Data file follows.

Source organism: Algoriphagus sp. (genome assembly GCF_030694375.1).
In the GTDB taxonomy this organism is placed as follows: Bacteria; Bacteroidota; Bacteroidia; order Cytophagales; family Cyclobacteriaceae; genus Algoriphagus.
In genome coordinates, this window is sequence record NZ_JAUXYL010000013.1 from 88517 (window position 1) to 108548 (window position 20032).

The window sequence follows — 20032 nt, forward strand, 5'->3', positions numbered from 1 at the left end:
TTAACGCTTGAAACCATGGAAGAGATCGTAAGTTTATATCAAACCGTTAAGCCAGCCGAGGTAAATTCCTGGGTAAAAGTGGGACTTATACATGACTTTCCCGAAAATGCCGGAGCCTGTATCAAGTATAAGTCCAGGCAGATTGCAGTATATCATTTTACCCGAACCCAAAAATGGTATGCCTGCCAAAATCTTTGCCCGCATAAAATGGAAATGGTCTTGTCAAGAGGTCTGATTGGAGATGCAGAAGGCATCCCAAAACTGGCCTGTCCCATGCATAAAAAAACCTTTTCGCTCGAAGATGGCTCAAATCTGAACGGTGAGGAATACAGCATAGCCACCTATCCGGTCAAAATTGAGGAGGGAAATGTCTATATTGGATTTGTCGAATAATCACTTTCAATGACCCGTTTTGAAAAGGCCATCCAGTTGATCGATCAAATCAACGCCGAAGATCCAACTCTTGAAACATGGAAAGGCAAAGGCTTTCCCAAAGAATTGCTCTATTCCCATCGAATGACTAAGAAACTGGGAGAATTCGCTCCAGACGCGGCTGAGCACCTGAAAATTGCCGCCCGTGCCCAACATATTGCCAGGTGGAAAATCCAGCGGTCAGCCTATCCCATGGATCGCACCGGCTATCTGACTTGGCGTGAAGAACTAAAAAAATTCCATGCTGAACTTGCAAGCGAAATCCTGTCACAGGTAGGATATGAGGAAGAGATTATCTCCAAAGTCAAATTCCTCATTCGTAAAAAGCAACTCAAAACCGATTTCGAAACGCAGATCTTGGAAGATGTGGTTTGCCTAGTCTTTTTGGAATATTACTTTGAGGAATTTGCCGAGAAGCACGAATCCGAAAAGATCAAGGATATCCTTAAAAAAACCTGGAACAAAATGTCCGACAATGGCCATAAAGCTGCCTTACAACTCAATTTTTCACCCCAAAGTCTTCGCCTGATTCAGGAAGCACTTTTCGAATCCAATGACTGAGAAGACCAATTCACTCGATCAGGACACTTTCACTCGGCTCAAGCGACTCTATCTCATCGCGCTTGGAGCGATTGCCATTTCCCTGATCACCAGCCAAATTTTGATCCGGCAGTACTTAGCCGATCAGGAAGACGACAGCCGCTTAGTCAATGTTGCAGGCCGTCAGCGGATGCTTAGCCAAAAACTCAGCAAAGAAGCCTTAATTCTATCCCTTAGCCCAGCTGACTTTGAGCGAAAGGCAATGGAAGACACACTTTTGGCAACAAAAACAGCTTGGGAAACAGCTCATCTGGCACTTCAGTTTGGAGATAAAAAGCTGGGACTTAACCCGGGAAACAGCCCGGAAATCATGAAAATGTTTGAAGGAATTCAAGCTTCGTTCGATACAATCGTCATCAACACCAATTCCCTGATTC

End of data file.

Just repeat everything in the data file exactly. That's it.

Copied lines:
Source organism: Algoriphagus sp. (genome assembly GCF_030694375.1).
In the GTDB taxonomy this organism is placed as follows: Bacteria; Bacteroidota; Bacteroidia; order Cytophagales; family Cyclobacteriaceae; genus Algoriphagus.
In genome coordinates, this window is sequence record NZ_JAUXYL010000013.1 from 88517 (window position 1) to 108548 (window position 20032).

The window sequence follows — 20032 nt, forward strand, 5'->3', positions numbered from 1 at the left end:
TTAACGCTTGAAACCATGGAAGAGATCGTAAGTTTATATCAAACCGTTAAGCCAGCCGAGGTAAATTCCTGGGTAAAAGTGGGACTTATACATGACTTTCCCGAAAATGCCGGAGCCTGTATCAAGTATAAGTCCAGGCAGATTGCAGTATATCATTTTACCCGAACCCAAAAATGGTATGCCTGCCAAAATCTTTGCCCGCATAAAATGGAAATGGTCTTGTCAAGAGGTCTGATTGGAGATGCAGAAGGCATCCCAAAACTGGCCTGTCCCATGCATAAAAAAACCTTTTCGCTCGAAGATGGCTCAAATCTGAACGGTGAGGAATACAGCATAGCCACCTATCCGGTCAAAATTGAGGAGGGAAATGTCTATATTGGATTTGTCGAATAATCACTTTCAATGACCCGTTTTGAAAAGGCCATCCAGTTGATCGATCAAATCAACGCCGAAGATCCAACTCTTGAAACATGGAAAGGCAAAGGCTTTCCCAAAGAATTGCTCTATTCCCATCGAATGACTAAGAAACTGGGAGAATTCGCTCCAGACGCGGCTGAGCACCTGAAAATTGCCGCCCGTGCCCAACATATTGCCAGGTGGAAAATCCAGCGGTCAGCCTATCCCATGGATCGCACCGGCTATCTGACTTGGCGTGAAGAACTAAAAAAATTCCATGCTGAACTTGCAAGCGAAATCCTGTCACAGGTAGGATATGAGGAAGAGATTATCTCCAAAGTCAAATTCCTCATTCGTAAAAAGCAACTCAAAACCGATTTCGAAACGCAGATCTTGGAAGATGTGGTTTGCCTAGTCTTTTTGGAATATTACTTTGAGGAATTTGCCGAGAAGCACGAATCCGAAAAGATCAAGGATATCCTTAAAAAAACCTGGAACAAAATGTCCGACAATGGCCATAAAGCTGCCTTACAACTCAATTTTTCACCCCAAAGTCTTCGCCTGATTCAGGAAGCACTTTTCGAATCCAATGACTGAGAAGACCAATTCACTCGATCAGGACACTTTCACTCGGCTCAAGCGACTCTATCTCATCGCGCTTGGAGCGATTGCCATTTCCCTGATCACCAGCCAAATTTTGATCCGGCAGTACTTAGCCGATCAGGAAGACGACAGCCGCTTAGTCAATGTTGCAGGCCGTCAGCGGATGCTTAGCCAAAAACTCAGCAAAGAAGCCTTAATTCTATCCCTTAGCCCAGCTGACTTTGAGCGAAAGGCAATGGAAGACACACTTTTGGCAACAAAAACAGCTTGGGAAACAGCTCATCTGGCACTTCAGTTTGGAGATAAAAAGCTGGGACTTAACCCGGGAAACAGCCCGGAAATCATGAAAATGTTTGAAGGAATTCAAGCTTCGTTCGATACAATCGTCATCAACACCAATTCCCTGATTC